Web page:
Perils of the Sea – An insurance term used to designate heavy weather grounding, stranding, collision, water damage, or lightning.

Political Risk – In export financing, the risk of loss due to currency inconvertibility, foreign government action preventing the delivery of goods, revolution, war, expropriation, confiscation, etc.

Quota – The quality of goods of a specific type that may be imported without restriction or the imposition of additional duties.

Schedule B – Short form of Schedule B, Statistical Classification of Domestic and Foreign Commodities Exported from the United States. All commodities exported from the U.S. must be assigned a seven-digit Schedule B number.

Standard Industrial Classification – The standardized numerical SIC code used by the U.S. government to classify products and services.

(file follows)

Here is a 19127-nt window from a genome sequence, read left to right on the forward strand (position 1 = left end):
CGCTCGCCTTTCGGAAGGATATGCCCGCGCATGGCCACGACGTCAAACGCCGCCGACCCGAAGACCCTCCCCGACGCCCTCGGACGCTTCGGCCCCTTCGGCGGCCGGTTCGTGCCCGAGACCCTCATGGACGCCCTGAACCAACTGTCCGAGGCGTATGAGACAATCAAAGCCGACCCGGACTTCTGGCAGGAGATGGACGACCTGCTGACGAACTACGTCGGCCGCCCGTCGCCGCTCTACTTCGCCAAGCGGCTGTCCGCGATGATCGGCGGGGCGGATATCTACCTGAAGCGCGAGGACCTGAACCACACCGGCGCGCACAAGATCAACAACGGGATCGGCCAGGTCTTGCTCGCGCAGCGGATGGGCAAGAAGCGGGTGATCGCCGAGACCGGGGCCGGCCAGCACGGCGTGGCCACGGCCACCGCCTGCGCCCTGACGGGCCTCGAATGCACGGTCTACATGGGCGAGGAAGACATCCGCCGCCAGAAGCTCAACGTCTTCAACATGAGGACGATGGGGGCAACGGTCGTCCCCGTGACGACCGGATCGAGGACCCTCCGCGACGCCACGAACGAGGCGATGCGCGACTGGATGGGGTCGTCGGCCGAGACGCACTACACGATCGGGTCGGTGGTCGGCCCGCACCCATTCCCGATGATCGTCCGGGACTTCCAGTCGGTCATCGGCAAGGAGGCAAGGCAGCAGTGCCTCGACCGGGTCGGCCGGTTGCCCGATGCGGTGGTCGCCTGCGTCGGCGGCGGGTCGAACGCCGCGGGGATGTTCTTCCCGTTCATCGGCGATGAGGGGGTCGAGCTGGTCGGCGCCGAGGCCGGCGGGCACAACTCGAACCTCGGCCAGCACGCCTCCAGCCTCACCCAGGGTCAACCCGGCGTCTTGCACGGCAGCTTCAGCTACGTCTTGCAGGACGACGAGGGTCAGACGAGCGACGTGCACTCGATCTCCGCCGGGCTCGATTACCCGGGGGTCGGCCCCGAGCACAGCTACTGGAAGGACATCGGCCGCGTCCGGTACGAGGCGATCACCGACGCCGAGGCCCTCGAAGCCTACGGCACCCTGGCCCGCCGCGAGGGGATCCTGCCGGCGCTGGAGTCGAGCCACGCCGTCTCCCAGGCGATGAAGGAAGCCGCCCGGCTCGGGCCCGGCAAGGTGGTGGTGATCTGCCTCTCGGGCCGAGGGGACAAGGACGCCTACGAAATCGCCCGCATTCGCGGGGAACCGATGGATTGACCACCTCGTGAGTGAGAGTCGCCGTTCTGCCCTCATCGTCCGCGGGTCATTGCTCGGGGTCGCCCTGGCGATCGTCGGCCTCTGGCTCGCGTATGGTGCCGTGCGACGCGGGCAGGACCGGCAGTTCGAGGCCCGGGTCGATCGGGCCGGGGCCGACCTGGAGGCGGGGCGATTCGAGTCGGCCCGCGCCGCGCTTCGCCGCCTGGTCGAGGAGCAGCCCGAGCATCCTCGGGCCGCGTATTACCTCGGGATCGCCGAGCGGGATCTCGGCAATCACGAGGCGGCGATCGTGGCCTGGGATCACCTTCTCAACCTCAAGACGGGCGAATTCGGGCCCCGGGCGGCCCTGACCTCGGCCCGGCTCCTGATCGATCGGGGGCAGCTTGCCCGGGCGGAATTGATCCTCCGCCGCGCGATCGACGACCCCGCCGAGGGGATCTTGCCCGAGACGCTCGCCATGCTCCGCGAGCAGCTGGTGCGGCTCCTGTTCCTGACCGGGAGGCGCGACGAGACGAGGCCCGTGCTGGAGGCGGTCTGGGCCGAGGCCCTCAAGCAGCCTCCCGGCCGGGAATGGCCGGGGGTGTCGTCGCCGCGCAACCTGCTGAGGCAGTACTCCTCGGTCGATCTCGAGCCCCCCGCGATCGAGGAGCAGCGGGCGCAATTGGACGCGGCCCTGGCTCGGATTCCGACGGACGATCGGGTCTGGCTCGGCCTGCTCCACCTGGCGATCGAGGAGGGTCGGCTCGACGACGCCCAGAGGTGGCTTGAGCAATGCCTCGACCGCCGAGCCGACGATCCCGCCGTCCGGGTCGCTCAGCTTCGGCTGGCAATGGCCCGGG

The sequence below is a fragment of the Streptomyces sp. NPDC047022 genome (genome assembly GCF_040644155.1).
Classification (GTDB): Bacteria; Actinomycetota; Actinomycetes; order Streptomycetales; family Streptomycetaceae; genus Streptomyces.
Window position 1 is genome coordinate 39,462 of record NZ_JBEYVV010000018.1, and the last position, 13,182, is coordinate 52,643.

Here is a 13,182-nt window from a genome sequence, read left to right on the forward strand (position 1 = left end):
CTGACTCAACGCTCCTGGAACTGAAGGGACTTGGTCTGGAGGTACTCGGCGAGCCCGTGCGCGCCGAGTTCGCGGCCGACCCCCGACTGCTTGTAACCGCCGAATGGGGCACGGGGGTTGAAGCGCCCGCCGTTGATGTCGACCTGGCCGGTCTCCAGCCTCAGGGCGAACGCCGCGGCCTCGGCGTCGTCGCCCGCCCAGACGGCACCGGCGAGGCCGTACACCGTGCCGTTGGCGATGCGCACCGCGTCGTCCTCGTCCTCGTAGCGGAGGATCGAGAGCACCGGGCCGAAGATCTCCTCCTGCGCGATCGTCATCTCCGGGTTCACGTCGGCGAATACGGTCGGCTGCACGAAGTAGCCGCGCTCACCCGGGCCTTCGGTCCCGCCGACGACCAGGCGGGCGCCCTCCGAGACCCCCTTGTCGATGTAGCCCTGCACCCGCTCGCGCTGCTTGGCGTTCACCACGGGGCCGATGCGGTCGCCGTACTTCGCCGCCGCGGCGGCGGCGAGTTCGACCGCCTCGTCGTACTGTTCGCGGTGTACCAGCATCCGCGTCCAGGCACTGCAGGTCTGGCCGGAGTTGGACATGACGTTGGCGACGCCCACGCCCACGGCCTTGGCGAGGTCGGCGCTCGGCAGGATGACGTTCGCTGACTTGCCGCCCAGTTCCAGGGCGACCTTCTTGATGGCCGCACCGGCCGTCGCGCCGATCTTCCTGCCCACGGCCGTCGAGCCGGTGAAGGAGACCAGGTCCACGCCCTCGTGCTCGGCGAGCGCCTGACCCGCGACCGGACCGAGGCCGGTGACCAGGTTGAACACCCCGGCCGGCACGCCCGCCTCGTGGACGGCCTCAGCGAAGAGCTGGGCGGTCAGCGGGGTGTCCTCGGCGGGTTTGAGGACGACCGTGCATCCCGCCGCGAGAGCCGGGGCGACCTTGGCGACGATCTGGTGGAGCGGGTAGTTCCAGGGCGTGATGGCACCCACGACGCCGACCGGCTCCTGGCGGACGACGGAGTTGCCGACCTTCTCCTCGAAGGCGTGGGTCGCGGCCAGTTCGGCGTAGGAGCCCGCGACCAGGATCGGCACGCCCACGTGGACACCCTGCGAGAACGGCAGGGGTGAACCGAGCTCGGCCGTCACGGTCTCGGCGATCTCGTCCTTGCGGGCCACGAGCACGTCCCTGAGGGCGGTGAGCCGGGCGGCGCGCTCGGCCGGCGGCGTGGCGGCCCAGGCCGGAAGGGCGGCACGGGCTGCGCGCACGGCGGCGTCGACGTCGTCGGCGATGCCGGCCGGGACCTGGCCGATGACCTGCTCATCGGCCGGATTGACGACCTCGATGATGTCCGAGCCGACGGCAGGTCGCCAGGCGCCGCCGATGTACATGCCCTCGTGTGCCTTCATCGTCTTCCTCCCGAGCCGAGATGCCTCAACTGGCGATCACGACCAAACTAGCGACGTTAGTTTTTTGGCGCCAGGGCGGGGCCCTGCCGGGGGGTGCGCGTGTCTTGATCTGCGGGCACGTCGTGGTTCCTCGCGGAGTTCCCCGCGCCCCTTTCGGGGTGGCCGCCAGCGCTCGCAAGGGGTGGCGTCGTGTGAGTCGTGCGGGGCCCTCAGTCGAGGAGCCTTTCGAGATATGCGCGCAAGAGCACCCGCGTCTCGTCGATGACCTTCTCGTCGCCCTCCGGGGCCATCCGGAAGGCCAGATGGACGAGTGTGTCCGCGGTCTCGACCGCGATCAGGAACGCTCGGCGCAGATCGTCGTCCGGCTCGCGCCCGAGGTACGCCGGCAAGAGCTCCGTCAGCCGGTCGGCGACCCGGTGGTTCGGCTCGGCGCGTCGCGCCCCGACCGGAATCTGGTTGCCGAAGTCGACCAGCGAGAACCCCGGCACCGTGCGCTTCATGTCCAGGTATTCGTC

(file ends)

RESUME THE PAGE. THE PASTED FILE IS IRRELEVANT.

Standard International Trade Classification – the SITC code system developed by the United Nations to classify commodities, used in international trade.

TEU – A Twenty-Food Equivalent Unit, or 20-foot dry-cargo container.

Transaction Statement – A document that clearly outlines the terms and conditions agreed upon between an importer and an exporter.

Trust Receipt – Release of merchandise by a bank to a buyer in which the bank retains title to the goods. The buyer is obligated to maintain the goods, or the proceeds from their sale, distinct from the remainder of his assets and to hold them ready for repossession by the bank.

World Trade Organization – Created by the Uruguay Round and successor to the GATT, this organization began operations on January 1, 1995, to oversee international trade